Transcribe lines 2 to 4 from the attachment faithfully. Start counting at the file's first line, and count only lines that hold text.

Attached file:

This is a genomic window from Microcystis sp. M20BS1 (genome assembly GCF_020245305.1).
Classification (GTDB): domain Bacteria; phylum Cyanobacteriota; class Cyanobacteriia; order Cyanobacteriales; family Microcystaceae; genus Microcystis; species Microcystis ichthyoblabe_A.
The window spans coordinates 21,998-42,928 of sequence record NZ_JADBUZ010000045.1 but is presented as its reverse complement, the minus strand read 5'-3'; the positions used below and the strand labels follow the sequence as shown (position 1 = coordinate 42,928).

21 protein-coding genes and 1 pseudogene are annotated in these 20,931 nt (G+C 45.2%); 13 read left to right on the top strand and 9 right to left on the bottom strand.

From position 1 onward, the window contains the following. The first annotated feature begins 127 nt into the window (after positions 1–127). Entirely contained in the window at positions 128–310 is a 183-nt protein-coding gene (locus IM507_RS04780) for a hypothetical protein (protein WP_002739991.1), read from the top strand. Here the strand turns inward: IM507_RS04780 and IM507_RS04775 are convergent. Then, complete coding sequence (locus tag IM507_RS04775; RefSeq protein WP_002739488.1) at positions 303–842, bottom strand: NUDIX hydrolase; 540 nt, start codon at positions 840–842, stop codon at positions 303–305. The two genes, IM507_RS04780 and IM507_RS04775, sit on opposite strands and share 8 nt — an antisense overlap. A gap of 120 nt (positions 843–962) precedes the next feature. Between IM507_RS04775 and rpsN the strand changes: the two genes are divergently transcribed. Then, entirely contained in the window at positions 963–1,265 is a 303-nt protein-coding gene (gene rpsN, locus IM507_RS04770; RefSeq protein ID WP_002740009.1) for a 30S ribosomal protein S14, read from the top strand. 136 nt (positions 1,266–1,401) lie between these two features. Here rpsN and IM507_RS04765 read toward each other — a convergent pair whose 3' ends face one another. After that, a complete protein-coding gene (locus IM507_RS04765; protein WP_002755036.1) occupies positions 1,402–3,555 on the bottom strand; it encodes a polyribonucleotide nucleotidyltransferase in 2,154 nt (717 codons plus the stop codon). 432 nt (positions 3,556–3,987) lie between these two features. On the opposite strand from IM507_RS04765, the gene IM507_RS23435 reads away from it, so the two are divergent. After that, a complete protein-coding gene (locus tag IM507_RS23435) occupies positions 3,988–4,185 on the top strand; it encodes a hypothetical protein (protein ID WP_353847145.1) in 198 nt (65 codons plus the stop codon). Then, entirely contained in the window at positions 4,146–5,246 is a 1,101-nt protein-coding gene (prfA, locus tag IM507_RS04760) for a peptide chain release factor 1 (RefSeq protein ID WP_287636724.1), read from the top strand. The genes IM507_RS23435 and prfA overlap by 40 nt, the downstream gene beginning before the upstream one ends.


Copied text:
Classification (GTDB): domain Bacteria; phylum Cyanobacteriota; class Cyanobacteriia; order Cyanobacteriales; family Microcystaceae; genus Microcystis; species Microcystis ichthyoblabe_A.
The window spans coordinates 21,998-42,928 of sequence record NZ_JADBUZ010000045.1 but is presented as its reverse complement, the minus strand read 5'-3'; the positions used below and the strand labels follow the sequence as shown (position 1 = coordinate 42,928).

21 protein-coding genes and 1 pseudogene are annotated in these 20,931 nt (G+C 45.2%); 13 read left to right on the top strand and 9 right to left on the bottom strand.